Sunday, October 18, 2009

A study in deceit, part II

In part I of "A study in deceit", we demonstrated the fallacy of Reuters assertion in the opening moments of its video that, "the building of new Jewish homes in the West Bank has long been a stumbling block to peace". In the very next line of her report, Helen Long suggests:

Palestinian leaders say there can be no resumption of talks until Israel stops building on occupied land. Something successive Israeli governments have refused to do.

Almost too swift and artful to notice, Long goes directly from paraphrasing Palestinian leaders in the first sentence to adopting their narrative as fact in the second sentence. The problem being of course, that the characterization of land in the West Bank as "occupied" is at best, tendentious, and the assertion that successive Israeli governments have refused to stop building in these areas is simply false.

On the first point, the formal legal definition of "occupied territory" with respect to sovereign rights and responsibilities is drawn from the Geneva Conventions which apply solely to land won in war with a sovereign state -- not territory which, as in the case of the remnant of the Palestine Mandate, has yet to be allocated to any nation.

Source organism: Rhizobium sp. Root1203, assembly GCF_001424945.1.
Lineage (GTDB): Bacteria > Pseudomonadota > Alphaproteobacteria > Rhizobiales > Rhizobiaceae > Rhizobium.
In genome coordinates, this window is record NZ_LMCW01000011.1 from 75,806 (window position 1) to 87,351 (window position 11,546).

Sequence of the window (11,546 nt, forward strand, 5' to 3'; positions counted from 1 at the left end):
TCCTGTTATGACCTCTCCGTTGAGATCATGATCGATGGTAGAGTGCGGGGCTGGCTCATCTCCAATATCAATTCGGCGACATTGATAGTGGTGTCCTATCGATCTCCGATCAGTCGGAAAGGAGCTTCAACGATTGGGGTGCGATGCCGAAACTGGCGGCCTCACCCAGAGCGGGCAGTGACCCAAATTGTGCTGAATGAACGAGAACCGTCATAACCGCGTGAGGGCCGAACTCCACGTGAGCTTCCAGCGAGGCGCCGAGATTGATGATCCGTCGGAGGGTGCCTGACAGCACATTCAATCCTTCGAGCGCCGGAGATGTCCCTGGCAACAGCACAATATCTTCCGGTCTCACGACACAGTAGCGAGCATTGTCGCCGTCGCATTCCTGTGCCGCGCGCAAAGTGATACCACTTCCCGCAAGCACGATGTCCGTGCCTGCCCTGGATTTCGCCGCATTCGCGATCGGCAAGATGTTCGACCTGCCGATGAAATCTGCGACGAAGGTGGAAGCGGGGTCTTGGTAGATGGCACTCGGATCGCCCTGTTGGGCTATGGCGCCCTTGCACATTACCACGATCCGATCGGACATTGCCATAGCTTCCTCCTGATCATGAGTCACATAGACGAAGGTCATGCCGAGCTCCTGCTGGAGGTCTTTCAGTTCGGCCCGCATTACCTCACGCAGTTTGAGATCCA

Moreover, as we demonstrated in our post "Misplaced Authority", the UN-adopted Mandate for Palestine (still formally in effect) does not prohibit -- indeed, actually encourages -- Jewish settlement in all areas of the original Mandate including what is today commonly referred to as the West Bank.

Finally, while the Palestinian Authority has decreed death to anyone selling land or homes in the West Bank to Jews, a significant proportion of land where Jews have settled has in fact, been purchased from private (Arab) owners. Apparently, Reuters considers this too, "occupied" land.

On the second point regarding Israel's alleged intransigence on settlements, Reuters ignores periods when Israel either unilaterally dismantled settlements (as in Gaza under Prime Minister Ariel Sharon), temporarily froze settlement-building (as in 1978 under a previous Likud government) or offered to dismantle settlements (as in 2000 under Ehud Barak). None of these concessions brought peace to Israel.

Part III to follow.

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